Sometimes in the NBA, a good team will be scheduled to play another good team. Monday was one of those nights.
Also, sometimes in the NBA, one team will play well, and the other will play awfully. Monday was one of those nights, too.
The Indiana Pacers are 48-27, good for the second-best record in the Eastern Conference. This is enough evidence to say with pretty solid confidence that they’re a good team.
The Los Angeles Clippers are 49-26, which is the fifth-best record in the West. They are also allegedly a good basketball team.
The Indiana Pacers and the Los Angeles Clippers played each other at Staples Center on Monday night, and, for about 70 percent of the game, there was only one good basketball team playing. It was not the Los Angeles Clippers.
Indiana led this game by 16 points heading into the fourth quarter, and led by as many as 24 points at one point midway through the third quarter.
They were hitting threes, forcing turnovers and getting themselves easy baskets. The Clippers were doing none of these things. Hence the 24-point deficit.
Then, for some reason, the Clippers decided they’d actually try and win the game. Unfortunately for them, they decided to try and win the game too late. Indiana triumphed 109-106.
Roy Hibbert and Paul George combined for 49 points for Indiana, and the Clippers got subpar performances from both Blake Griffin and Chris Paul en route to their third-consecutive loss, and their fourth loss in the last five games.
The Pacers scored the first 10 points of the game, making the Clippers look tired and lost in the process. DeAndre Jordan technically played in this game, but I had to look it up to be sure. He hit the bench midway through the third quarter, never to return. He didn’t score a point and grabbed five rebounds (allegedly).
The Clippers did get a good performance from Jamal Crawford off the bench, who led the team with 25 points. He, and the rest of the bench, brought the team back into the game in the fourth, eventually narrowing the deficit to seven points with just over seven minutes to go.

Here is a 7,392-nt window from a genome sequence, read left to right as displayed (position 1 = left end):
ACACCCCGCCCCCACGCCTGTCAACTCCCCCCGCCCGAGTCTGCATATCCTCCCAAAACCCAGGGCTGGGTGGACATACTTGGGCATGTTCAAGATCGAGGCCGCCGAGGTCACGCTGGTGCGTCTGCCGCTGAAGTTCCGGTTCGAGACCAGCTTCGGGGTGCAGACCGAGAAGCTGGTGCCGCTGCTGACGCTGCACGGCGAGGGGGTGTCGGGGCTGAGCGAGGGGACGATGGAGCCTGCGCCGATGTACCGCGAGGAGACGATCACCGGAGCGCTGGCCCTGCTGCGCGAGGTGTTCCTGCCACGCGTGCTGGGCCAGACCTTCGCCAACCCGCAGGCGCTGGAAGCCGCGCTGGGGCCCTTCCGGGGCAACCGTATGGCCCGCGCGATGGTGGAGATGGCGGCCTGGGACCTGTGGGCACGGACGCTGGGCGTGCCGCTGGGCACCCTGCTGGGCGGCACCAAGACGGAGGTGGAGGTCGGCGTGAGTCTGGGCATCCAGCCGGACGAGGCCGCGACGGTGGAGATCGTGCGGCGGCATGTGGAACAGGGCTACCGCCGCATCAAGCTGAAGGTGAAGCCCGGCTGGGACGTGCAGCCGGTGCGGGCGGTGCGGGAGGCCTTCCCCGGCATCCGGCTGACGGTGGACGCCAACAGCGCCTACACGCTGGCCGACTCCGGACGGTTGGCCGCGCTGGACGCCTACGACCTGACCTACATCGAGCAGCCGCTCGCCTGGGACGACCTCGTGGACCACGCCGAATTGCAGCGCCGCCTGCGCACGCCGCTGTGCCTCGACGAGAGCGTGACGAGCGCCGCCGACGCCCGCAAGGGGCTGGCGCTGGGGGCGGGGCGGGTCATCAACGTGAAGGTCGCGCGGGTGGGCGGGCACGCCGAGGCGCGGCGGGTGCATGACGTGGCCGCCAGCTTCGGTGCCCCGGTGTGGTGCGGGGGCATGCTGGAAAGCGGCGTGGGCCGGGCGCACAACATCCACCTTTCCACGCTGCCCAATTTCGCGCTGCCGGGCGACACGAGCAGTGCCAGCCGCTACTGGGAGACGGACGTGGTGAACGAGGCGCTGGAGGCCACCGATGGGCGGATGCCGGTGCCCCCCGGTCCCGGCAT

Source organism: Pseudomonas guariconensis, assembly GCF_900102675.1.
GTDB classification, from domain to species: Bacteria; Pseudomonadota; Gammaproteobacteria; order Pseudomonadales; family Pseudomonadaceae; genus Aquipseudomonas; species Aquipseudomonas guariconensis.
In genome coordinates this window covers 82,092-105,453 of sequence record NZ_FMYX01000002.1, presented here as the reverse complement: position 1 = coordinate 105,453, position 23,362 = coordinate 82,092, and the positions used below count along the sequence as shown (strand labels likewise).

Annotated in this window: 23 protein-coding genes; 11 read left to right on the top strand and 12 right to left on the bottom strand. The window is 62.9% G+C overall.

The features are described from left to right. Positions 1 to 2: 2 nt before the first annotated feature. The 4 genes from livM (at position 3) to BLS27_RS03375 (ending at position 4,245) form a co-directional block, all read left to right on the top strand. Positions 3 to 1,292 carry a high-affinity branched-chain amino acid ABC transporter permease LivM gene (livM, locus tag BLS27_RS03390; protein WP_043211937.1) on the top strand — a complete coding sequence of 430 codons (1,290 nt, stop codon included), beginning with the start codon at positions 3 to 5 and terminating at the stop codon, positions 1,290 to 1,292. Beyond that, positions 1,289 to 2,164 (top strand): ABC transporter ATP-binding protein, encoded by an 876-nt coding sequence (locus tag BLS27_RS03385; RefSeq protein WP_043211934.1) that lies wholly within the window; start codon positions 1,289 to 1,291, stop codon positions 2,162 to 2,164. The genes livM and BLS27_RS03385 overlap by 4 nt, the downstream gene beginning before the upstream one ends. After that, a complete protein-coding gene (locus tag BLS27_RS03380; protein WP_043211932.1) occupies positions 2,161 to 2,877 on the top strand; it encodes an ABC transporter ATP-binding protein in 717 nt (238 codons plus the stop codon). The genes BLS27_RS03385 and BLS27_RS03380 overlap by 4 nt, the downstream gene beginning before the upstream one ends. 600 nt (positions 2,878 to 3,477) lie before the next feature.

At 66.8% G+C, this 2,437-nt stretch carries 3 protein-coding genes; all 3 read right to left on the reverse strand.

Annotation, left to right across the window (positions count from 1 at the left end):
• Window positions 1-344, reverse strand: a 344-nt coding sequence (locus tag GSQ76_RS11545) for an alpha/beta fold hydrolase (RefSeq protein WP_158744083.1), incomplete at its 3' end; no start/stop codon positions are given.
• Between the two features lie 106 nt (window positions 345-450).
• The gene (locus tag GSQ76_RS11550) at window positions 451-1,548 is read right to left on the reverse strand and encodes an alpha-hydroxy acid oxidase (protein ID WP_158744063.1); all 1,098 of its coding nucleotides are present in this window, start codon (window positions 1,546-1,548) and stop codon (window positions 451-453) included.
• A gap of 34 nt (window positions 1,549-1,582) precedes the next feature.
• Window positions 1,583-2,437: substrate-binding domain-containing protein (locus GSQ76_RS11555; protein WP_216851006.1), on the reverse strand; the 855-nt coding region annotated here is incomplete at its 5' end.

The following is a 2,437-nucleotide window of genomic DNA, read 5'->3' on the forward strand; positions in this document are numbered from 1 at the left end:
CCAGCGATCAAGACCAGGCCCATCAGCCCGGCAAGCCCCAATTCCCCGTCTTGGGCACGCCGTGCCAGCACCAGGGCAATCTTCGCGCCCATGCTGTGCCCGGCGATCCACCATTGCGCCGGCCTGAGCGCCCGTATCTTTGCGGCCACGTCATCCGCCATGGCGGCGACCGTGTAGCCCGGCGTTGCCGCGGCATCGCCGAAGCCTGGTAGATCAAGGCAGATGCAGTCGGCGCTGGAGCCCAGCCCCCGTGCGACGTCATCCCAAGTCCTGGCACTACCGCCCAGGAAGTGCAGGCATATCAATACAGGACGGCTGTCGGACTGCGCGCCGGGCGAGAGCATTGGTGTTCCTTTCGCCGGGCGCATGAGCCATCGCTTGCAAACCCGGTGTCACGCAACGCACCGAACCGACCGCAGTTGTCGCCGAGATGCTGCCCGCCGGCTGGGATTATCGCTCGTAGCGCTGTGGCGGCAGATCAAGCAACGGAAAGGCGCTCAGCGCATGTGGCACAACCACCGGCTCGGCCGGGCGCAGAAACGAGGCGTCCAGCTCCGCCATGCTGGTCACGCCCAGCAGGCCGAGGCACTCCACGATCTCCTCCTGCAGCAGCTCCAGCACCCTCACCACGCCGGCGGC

Chris Paul, who finished with 10 points, game back into the game with about four minutes to go, and Griffin checked back in with two minutes to play.
Lamar Odom was a major source of energy for L.A. (not a typo), and finished with nine points and 10 rebounds. Los Angeles trailed by three points with just over one second remaining, as Matt Barnes completed a perfect football pass to Griffin, who leapt and threw it to Odom in one motion. Odom then missed what would’ve been the game-tying three-pointer as time expired.
Indiana finished 21-28 from the free-throw line as a team, but converted on all eight attempts in the waning moments to keep the Clippers at bay. They shot 54 percent from the field, and 10-23 from three-point range. The Clippers’ woes in defending the three continued.
This was L.A.’s third attempt at getting to 50 wins, which would set a new franchise record. They’ll get their fourth shot at 50 wins Wednesday when they take on the lowly Phoenix Suns, who are shamelessly tanking down-the-stretch for draft position.
About the Author
Written by Taylor Smith
Taylor Smith is a writer for the Los Angeles Clippers.